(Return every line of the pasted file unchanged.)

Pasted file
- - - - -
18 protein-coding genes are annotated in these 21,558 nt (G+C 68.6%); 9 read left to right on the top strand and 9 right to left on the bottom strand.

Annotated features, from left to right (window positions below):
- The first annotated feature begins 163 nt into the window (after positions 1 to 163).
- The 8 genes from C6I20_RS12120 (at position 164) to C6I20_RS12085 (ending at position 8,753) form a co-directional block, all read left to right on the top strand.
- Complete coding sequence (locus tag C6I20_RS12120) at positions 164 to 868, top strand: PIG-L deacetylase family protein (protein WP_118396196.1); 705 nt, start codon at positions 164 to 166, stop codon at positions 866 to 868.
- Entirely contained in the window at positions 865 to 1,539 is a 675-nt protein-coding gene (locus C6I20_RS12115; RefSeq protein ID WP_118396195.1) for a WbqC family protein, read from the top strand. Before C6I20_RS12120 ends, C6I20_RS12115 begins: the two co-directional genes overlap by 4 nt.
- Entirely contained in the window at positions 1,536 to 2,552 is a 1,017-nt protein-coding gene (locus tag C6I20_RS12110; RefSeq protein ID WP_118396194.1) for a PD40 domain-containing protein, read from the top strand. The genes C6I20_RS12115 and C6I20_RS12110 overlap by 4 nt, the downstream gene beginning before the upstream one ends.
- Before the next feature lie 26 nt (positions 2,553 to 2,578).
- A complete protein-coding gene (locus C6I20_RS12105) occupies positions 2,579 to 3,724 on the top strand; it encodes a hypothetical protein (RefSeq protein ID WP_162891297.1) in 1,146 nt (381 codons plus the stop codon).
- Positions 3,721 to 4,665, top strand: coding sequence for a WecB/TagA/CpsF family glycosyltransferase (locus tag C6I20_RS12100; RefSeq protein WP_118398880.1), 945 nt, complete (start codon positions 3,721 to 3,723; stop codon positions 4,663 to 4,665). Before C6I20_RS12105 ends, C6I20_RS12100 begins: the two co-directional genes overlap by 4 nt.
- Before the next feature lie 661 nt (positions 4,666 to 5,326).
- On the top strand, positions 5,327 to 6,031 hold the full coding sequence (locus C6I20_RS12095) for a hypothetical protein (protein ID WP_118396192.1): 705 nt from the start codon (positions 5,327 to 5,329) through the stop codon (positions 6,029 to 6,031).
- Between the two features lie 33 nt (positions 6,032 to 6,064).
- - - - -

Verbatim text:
18 protein-coding genes are annotated in these 21,558 nt (G+C 68.6%); 9 read left to right on the top strand and 9 right to left on the bottom strand.

Annotated features, from left to right (window positions below):
- The first annotated feature begins 163 nt into the window (after positions 1 to 163).
- The 8 genes from C6I20_RS12120 (at position 164) to C6I20_RS12085 (ending at position 8,753) form a co-directional block, all read left to right on the top strand.
- Complete coding sequence (locus tag C6I20_RS12120) at positions 164 to 868, top strand: PIG-L deacetylase family protein (protein WP_118396196.1); 705 nt, start codon at positions 164 to 166, stop codon at positions 866 to 868.
- Entirely contained in the window at positions 865 to 1,539 is a 675-nt protein-coding gene (locus C6I20_RS12115; RefSeq protein ID WP_118396195.1) for a WbqC family protein, read from the top strand. Before C6I20_RS12120 ends, C6I20_RS12115 begins: the two co-directional genes overlap by 4 nt.
- Entirely contained in the window at positions 1,536 to 2,552 is a 1,017-nt protein-coding gene (locus tag C6I20_RS12110; RefSeq protein ID WP_118396194.1) for a PD40 domain-containing protein, read from the top strand. The genes C6I20_RS12115 and C6I20_RS12110 overlap by 4 nt, the downstream gene beginning before the upstream one ends.
- Before the next feature lie 26 nt (positions 2,553 to 2,578).
- A complete protein-coding gene (locus C6I20_RS12105) occupies positions 2,579 to 3,724 on the top strand; it encodes a hypothetical protein (RefSeq protein ID WP_162891297.1) in 1,146 nt (381 codons plus the stop codon).
- Positions 3,721 to 4,665, top strand: coding sequence for a WecB/TagA/CpsF family glycosyltransferase (locus tag C6I20_RS12100; RefSeq protein WP_118398880.1), 945 nt, complete (start codon positions 3,721 to 3,723; stop codon positions 4,663 to 4,665). Before C6I20_RS12105 ends, C6I20_RS12100 begins: the two co-directional genes overlap by 4 nt.
- Before the next feature lie 661 nt (positions 4,666 to 5,326).
- On the top strand, positions 5,327 to 6,031 hold the full coding sequence (locus C6I20_RS12095) for a hypothetical protein (protein ID WP_118396192.1): 705 nt from the start codon (positions 5,327 to 5,329) through the stop codon (positions 6,029 to 6,031).
- Between the two features lie 33 nt (positions 6,032 to 6,064).